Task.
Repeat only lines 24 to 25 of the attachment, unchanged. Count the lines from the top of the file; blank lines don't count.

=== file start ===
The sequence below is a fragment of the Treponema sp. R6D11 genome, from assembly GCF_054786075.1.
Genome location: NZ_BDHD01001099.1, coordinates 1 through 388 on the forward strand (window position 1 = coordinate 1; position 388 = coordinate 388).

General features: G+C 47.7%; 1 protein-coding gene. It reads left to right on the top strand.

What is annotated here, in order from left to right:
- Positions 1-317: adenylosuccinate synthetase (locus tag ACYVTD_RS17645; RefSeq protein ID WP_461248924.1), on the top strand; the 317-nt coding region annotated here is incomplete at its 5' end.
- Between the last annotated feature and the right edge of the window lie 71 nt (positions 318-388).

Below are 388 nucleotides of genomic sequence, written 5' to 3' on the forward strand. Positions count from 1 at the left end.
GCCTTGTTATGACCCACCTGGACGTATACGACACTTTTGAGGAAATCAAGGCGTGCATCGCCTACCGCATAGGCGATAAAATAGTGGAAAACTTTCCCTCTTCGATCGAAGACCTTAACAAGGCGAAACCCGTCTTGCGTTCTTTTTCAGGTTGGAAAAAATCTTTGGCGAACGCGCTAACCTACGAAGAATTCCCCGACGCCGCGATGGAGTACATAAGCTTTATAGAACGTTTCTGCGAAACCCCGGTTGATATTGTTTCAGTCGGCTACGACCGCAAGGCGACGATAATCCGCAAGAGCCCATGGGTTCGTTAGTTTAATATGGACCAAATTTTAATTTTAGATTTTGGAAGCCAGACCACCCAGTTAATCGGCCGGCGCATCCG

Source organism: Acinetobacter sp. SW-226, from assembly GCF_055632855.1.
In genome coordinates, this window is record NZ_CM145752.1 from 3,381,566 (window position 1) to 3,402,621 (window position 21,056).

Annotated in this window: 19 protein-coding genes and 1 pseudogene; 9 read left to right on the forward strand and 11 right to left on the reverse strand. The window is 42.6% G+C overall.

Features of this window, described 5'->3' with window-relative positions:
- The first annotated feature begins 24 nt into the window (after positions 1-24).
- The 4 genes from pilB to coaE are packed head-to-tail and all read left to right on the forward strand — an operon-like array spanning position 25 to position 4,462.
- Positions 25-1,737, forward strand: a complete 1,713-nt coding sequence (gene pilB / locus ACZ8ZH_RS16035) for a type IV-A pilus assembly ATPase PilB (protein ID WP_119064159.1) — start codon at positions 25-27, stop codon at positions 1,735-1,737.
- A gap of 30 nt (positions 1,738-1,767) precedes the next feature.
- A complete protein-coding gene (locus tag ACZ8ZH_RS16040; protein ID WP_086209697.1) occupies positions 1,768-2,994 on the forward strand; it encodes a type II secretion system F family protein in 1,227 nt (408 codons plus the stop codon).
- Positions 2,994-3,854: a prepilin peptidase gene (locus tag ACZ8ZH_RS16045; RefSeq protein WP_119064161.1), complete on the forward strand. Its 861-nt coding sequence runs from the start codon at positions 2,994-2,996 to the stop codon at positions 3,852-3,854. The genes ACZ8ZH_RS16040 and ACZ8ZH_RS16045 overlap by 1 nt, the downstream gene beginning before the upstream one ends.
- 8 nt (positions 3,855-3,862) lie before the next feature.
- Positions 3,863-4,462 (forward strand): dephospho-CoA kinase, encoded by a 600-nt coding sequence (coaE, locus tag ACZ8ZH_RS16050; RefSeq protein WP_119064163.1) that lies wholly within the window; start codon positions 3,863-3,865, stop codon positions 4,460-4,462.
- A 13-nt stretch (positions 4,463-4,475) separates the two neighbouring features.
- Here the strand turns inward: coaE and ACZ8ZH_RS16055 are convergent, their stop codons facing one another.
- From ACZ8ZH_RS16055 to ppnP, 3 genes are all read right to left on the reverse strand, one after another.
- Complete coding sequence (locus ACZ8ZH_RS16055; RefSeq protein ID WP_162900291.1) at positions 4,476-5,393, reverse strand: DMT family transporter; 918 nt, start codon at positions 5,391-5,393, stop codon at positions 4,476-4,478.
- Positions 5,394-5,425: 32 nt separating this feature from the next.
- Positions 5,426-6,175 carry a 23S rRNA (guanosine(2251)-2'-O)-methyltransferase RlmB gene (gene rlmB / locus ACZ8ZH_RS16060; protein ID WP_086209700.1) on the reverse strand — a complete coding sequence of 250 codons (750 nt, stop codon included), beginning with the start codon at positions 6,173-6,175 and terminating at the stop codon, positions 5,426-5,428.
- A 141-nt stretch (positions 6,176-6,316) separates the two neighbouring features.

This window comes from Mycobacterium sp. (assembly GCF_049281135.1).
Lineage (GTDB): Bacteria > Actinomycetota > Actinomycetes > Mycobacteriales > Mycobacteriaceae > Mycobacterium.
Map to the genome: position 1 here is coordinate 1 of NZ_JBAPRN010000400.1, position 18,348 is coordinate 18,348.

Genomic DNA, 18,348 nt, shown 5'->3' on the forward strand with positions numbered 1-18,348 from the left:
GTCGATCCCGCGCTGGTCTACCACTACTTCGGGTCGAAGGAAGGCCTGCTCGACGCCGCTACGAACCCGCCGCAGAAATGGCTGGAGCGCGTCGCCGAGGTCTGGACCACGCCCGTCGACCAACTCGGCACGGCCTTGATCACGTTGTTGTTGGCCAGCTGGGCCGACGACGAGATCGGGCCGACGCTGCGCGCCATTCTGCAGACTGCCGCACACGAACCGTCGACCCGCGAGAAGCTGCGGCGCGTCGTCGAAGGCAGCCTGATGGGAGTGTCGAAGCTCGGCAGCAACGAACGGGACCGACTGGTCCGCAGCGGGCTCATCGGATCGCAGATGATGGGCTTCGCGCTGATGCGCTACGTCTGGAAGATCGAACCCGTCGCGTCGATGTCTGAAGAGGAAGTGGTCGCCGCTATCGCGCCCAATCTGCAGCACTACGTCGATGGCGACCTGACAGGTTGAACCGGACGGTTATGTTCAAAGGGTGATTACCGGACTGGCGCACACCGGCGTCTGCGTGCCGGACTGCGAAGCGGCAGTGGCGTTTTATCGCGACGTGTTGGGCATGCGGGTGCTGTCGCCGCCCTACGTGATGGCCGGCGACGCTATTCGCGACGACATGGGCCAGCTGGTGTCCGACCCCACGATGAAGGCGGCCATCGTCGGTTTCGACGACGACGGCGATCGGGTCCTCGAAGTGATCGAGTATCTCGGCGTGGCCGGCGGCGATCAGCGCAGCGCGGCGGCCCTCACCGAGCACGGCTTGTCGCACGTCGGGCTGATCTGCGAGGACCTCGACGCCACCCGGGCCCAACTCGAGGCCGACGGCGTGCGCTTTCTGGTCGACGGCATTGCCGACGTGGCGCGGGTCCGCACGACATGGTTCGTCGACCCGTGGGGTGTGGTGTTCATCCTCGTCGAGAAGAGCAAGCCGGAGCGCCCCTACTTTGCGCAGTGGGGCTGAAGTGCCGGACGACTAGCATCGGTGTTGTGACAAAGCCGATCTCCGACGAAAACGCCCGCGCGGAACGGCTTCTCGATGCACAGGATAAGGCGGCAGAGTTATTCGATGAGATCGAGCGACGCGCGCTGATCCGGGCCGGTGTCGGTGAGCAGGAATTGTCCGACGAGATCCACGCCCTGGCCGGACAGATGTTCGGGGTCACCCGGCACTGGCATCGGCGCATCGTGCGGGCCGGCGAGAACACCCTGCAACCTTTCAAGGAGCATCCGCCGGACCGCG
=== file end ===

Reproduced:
- Complete coding sequence (locus ACZ8ZH_RS16055; RefSeq protein ID WP_162900291.1) at positions 4,476-5,393, reverse strand: DMT family transporter; 918 nt, start codon at positions 5,391-5,393, stop codon at positions 4,476-4,478.
- Positions 5,394-5,425: 32 nt separating this feature from the next.